A monthly measure of consumer confidence has dropped to its lowest level in nearly two years on less upbeat expectations for business and labor conditions.
The Conference Board reported its Consumer Confidence Index retreated 9.8 points to 121.5 in June. That’s the lowest reading since the index stood at 120.6 in September 2017.
Lynn Franco, senior director of economic indicators at the Conference Board, said escalating trade and tariff tensions have shaken consumer confidence. “Although the index remains at a high level, continued uncertainty could result in further volatility in the index and, at some point, could even begin to diminish consumers’ confidence in the expansion.”
The business research and membership association bases the index on the results of monthly household surveys. Economists monitor the index because consumer spending accounts for about two-thirds of economic activity.
For June, assessments of current business and labor conditions pushed the present situation component of the index down 8.1 points to 162.6.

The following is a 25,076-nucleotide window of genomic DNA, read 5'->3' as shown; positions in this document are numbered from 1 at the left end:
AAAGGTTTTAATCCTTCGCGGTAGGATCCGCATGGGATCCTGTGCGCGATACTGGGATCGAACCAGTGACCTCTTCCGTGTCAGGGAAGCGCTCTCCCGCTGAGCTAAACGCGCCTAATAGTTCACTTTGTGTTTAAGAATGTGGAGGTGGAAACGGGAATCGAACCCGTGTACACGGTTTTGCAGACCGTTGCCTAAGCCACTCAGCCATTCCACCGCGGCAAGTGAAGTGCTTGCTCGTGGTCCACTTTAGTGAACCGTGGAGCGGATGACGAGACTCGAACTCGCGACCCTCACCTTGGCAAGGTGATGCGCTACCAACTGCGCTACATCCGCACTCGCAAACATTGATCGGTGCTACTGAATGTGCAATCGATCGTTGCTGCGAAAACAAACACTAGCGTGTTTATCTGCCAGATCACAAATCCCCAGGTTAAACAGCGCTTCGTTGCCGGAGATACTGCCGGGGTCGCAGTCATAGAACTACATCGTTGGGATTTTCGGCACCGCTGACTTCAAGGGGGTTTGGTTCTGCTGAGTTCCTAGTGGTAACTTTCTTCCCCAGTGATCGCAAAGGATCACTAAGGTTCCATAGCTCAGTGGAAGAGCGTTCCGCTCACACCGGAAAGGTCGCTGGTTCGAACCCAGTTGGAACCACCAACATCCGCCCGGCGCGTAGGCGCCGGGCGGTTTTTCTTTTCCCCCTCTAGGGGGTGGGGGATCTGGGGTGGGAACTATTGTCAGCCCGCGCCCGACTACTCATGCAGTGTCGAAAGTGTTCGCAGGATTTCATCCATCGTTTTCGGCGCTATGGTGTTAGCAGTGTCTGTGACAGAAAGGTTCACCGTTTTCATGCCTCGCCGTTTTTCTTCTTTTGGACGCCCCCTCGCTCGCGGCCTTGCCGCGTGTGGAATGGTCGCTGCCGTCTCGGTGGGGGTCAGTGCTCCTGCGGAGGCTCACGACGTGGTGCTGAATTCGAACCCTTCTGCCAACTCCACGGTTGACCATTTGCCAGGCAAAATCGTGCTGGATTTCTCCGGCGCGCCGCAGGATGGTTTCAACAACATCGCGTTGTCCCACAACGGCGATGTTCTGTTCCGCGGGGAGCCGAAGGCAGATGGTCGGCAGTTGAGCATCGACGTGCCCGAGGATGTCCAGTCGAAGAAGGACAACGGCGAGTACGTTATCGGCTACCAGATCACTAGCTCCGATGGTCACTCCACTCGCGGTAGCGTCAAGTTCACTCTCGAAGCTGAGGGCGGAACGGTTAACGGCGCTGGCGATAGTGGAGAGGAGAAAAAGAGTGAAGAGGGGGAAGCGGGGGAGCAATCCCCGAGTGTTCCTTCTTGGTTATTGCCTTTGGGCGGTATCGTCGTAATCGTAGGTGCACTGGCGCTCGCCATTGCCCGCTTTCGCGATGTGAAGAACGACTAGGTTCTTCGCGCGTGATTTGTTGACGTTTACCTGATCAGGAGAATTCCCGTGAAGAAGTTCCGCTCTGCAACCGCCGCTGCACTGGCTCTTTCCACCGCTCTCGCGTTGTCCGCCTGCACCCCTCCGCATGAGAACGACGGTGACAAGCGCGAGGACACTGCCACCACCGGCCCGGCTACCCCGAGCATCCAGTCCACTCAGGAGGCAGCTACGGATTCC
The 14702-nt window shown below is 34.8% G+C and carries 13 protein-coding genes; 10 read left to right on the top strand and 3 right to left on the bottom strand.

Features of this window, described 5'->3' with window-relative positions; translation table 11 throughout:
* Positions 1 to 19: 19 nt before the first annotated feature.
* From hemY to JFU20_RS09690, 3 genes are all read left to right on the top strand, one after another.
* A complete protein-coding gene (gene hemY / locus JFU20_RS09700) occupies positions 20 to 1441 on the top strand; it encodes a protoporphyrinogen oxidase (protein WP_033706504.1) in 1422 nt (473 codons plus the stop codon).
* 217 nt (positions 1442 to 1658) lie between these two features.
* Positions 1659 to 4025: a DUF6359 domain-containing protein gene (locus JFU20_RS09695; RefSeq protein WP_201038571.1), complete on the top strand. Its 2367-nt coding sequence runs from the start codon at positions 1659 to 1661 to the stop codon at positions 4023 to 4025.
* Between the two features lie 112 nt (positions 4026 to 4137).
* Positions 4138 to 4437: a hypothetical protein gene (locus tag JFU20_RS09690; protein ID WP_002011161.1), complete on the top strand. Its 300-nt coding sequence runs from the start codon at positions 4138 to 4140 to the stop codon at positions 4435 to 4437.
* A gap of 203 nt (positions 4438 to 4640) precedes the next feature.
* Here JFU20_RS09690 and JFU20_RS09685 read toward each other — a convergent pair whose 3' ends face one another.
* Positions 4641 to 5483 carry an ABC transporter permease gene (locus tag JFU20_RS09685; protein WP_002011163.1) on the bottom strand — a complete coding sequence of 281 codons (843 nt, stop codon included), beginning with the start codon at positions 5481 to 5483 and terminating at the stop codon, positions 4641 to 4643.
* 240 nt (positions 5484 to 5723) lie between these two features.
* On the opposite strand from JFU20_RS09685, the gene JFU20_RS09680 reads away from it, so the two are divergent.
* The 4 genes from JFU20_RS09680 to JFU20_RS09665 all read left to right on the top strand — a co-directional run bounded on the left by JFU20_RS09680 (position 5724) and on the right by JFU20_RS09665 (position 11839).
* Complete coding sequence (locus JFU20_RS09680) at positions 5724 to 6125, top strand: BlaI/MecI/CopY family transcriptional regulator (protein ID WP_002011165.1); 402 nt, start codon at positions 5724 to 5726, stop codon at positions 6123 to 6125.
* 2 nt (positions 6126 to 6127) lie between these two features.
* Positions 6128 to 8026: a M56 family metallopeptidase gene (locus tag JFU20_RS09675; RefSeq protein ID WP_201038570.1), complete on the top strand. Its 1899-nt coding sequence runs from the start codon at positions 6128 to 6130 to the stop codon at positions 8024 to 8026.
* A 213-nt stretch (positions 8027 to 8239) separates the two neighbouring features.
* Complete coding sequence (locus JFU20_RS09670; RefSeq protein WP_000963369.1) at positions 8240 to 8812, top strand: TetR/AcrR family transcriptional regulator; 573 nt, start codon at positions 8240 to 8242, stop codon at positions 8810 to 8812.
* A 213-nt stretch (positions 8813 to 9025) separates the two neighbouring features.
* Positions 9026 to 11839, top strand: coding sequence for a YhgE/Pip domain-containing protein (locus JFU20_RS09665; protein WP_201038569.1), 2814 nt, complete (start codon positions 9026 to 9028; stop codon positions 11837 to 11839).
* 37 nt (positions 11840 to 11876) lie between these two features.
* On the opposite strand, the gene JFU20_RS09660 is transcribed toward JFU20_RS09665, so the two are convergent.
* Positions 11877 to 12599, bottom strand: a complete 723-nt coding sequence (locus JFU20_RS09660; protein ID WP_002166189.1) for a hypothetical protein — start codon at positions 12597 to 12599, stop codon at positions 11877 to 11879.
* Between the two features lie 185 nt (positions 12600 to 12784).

The proportion of consumers responding to the latest survey who characterized business conditions as “good” fell 1.7 points to 36.7 percent. The share of those who described business conditions as “bad” also decreased, though, eight-tenths of a point to 10.9 percent.
The proportion of consumers who said jobs are “plentiful” decreased 1.3 points to 44 percent. The share of those who said jobs are “hard to get” rose 4.6 points to 16.4 percent.
The expectations component of the index fell 10.9 points to 94.1.
The share of consumers who expect the economy to improve over the next six months fell 3.3 points to 18.1 percent. The proportion of those anticipating worsening conditions rose 4.3 points to 13.1 percent.
The share of consumers who expect more jobs to become available in coming months fell 1.1 points to 17.3 percent. The proportion of those anticipating fewer jobs rose 1.8 points to 14.8 percent.